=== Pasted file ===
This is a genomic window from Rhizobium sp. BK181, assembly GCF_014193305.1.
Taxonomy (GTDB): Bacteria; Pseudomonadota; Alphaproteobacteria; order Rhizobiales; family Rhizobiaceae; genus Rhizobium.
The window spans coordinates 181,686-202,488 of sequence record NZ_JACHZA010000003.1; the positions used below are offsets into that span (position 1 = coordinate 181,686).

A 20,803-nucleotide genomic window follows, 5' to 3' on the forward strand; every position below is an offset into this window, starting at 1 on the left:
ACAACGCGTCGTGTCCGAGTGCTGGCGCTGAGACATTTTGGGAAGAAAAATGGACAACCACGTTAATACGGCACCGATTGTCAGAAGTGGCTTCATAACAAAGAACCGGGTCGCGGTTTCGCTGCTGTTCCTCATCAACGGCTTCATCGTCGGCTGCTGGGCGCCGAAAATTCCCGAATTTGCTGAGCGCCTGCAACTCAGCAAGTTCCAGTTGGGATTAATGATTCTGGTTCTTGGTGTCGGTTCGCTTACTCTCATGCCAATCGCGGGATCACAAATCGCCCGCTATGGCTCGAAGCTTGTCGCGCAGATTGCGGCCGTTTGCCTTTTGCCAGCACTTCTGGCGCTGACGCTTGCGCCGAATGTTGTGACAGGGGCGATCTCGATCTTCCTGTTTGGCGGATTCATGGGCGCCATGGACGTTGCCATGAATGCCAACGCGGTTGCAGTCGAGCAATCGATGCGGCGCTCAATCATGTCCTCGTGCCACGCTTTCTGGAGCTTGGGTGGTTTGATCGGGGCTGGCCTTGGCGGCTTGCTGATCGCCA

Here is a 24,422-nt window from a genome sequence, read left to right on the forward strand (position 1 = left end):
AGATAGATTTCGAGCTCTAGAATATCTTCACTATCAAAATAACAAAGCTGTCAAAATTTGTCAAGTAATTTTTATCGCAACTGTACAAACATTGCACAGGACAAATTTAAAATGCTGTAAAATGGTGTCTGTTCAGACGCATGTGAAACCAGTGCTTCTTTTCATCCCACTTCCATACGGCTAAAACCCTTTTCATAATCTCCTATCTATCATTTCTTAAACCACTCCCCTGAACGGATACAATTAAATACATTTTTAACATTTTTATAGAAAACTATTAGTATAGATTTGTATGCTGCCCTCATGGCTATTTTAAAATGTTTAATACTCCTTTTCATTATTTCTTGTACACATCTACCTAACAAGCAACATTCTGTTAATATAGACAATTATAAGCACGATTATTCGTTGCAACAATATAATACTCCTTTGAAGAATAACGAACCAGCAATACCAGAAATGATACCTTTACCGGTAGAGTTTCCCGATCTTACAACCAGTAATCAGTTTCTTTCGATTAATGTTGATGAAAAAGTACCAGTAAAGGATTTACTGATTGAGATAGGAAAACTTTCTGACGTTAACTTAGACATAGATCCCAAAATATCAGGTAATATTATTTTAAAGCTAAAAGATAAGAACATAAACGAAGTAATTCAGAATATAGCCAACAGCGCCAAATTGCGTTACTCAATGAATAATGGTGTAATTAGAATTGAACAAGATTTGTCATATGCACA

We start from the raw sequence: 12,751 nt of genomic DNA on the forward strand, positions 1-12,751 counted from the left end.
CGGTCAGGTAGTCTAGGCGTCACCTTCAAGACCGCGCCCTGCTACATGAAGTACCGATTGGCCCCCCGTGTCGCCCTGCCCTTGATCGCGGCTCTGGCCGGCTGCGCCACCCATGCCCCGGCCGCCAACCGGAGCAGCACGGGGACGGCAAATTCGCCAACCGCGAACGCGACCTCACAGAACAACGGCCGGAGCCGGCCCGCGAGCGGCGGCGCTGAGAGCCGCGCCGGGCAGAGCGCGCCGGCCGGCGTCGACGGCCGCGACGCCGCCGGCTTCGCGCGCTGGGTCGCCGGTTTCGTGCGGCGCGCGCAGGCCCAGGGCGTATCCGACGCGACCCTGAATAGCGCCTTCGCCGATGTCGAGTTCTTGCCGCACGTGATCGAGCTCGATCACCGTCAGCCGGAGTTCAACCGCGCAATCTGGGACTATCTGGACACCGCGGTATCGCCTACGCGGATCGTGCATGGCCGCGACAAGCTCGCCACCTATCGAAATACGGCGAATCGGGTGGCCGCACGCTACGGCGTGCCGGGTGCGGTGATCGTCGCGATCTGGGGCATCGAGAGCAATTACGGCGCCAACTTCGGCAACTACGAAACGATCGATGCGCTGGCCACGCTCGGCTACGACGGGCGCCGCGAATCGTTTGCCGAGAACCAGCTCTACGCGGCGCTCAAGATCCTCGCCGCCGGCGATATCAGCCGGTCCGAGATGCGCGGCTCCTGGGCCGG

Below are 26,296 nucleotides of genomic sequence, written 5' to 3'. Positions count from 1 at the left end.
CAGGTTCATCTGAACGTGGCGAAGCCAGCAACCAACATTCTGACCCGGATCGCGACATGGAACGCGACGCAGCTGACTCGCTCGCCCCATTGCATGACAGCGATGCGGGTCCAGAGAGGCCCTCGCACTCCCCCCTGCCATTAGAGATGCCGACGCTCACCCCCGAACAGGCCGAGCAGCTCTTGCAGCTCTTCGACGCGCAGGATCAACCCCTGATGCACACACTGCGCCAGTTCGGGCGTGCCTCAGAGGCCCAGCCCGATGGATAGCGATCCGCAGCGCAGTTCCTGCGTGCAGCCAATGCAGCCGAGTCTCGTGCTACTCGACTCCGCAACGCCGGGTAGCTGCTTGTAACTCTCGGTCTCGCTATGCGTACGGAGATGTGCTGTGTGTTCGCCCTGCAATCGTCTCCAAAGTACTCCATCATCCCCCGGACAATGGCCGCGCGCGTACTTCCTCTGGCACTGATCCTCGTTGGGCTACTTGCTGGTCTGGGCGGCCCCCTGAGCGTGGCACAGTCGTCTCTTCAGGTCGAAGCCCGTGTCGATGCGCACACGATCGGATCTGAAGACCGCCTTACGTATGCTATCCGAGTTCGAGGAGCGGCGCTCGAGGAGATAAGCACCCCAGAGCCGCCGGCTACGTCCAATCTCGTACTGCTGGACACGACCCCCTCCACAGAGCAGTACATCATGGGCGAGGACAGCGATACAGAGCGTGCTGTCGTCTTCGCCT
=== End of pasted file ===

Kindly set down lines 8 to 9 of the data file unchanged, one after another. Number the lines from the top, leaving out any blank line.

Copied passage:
We start from the raw sequence: 12,751 nt of genomic DNA on the forward strand, positions 1-12,751 counted from the left end.
CGGTCAGGTAGTCTAGGCGTCACCTTCAAGACCGCGCCCTGCTACATGAAGTACCGATTGGCCCCCCGTGTCGCCCTGCCCTTGATCGCGGCTCTGGCCGGCTGCGCCACCCATGCCCCGGCCGCCAACCGGAGCAGCACGGGGACGGCAAATTCGCCAACCGCGAACGCGACCTCACAGAACAACGGCCGGAGCCGGCCCGCGAGCGGCGGCGCTGAGAGCCGCGCCGGGCAGAGCGCGCCGGCCGGCGTCGACGGCCGCGACGCCGCCGGCTTCGCGCGCTGGGTCGCCGGTTTCGTGCGGCGCGCGCAGGCCCAGGGCGTATCCGACGCGACCCTGAATAGCGCCTTCGCCGATGTCGAGTTCTTGCCGCACGTGATCGAGCTCGATCACCGTCAGCCGGAGTTCAACCGCGCAATCTGGGACTATCTGGACACCGCGGTATCGCCTACGCGGATCGTGCATGGCCGCGACAAGCTCGCCACCTATCGAAATACGGCGAATCGGGTGGCCGCACGCTACGGCGTGCCGGGTGCGGTGATCGTCGCGATCTGGGGCATCGAGAGCAATTACGGCGCCAACTTCGGCAACTACGAAACGATCGATGCGCTGGCCACGCTCGGCTACGACGGGCGCCGCGAATCGTTTGCCGAGAACCAGCTCTACGCGGCGCTCAAGATCCTCGCCGCCGGCGATATCAGCCGGTCCGAGATGCGCGGCTCCTGGGCCGG